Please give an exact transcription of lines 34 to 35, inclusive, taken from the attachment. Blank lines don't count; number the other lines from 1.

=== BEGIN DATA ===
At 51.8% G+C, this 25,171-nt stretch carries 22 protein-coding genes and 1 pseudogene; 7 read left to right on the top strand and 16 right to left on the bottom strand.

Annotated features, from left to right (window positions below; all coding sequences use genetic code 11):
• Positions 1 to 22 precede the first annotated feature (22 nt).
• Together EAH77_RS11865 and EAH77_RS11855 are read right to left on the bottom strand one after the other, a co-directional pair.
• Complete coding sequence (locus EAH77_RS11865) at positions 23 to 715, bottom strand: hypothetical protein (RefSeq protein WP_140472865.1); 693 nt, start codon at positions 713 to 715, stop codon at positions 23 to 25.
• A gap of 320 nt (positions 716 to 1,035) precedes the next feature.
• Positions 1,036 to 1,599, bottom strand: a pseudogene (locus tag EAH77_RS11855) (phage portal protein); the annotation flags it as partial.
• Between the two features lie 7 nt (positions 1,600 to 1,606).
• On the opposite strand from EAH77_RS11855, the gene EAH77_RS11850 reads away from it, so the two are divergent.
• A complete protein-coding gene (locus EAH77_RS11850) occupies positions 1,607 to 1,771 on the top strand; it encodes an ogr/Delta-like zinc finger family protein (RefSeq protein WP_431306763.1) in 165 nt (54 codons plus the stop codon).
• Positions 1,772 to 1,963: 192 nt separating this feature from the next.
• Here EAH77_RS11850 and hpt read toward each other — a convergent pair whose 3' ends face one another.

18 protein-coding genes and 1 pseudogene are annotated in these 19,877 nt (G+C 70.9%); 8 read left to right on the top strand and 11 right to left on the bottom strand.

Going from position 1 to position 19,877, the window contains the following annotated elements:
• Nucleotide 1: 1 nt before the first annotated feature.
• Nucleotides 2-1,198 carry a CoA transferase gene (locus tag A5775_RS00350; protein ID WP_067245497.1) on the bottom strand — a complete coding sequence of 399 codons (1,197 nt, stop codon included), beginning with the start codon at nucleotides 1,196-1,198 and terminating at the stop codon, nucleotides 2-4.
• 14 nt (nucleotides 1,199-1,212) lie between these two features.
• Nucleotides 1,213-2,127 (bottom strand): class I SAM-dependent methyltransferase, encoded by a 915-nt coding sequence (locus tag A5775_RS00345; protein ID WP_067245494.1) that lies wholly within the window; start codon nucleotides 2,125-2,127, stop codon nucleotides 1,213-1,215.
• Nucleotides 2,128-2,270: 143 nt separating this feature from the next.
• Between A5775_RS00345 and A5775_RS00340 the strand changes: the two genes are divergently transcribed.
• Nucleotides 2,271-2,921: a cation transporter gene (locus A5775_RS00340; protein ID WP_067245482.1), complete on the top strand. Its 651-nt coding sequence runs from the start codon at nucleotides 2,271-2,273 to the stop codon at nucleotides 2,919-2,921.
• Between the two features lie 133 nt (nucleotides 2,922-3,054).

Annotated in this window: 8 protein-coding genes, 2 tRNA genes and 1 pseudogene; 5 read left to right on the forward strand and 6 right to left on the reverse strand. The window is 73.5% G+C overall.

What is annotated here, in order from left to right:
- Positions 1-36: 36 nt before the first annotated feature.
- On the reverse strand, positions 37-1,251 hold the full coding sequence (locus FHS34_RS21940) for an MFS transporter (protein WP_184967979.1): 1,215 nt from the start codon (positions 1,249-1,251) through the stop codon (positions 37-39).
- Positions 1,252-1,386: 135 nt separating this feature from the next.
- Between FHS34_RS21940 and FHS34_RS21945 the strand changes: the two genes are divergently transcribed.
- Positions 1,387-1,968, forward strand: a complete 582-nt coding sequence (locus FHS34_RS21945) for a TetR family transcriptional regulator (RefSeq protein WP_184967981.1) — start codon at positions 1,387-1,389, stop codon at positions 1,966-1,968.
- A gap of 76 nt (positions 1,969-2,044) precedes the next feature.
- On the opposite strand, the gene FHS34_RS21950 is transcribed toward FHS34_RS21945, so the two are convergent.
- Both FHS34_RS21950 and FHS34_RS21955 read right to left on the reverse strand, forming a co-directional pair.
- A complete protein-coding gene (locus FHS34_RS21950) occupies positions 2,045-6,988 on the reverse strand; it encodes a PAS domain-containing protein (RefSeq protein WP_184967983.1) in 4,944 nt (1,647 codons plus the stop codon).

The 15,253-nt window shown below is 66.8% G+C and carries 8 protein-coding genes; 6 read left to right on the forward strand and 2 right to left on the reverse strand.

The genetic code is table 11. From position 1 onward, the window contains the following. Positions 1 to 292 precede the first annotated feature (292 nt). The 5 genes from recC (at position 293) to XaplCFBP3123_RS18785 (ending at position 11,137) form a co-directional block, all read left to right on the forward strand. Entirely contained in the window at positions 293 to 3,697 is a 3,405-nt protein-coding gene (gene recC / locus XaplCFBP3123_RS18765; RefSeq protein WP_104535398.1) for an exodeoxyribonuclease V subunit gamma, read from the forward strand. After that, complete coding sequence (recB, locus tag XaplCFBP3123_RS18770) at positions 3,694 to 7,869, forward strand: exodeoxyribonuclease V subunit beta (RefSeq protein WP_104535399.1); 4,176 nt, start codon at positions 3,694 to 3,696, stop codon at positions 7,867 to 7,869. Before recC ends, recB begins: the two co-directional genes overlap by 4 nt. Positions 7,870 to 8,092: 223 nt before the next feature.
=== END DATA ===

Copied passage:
The 15,253-nt window shown below is 66.8% G+C and carries 8 protein-coding genes; 6 read left to right on the forward strand and 2 right to left on the reverse strand.

The genetic code is table 11. From position 1 onward, the window contains the following. Positions 1 to 292 precede the first annotated feature (292 nt). The 5 genes from recC (at position 293) to XaplCFBP3123_RS18785 (ending at position 11,137) form a co-directional block, all read left to right on the forward strand. Entirely contained in the window at positions 293 to 3,697 is a 3,405-nt protein-coding gene (gene recC / locus XaplCFBP3123_RS18765; RefSeq protein WP_104535398.1) for an exodeoxyribonuclease V subunit gamma, read from the forward strand. After that, complete coding sequence (recB, locus tag XaplCFBP3123_RS18770) at positions 3,694 to 7,869, forward strand: exodeoxyribonuclease V subunit beta (RefSeq protein WP_104535399.1); 4,176 nt, start codon at positions 3,694 to 3,696, stop codon at positions 7,867 to 7,869. Before recC ends, recB begins: the two co-directional genes overlap by 4 nt. Positions 7,870 to 8,092: 223 nt before the next feature.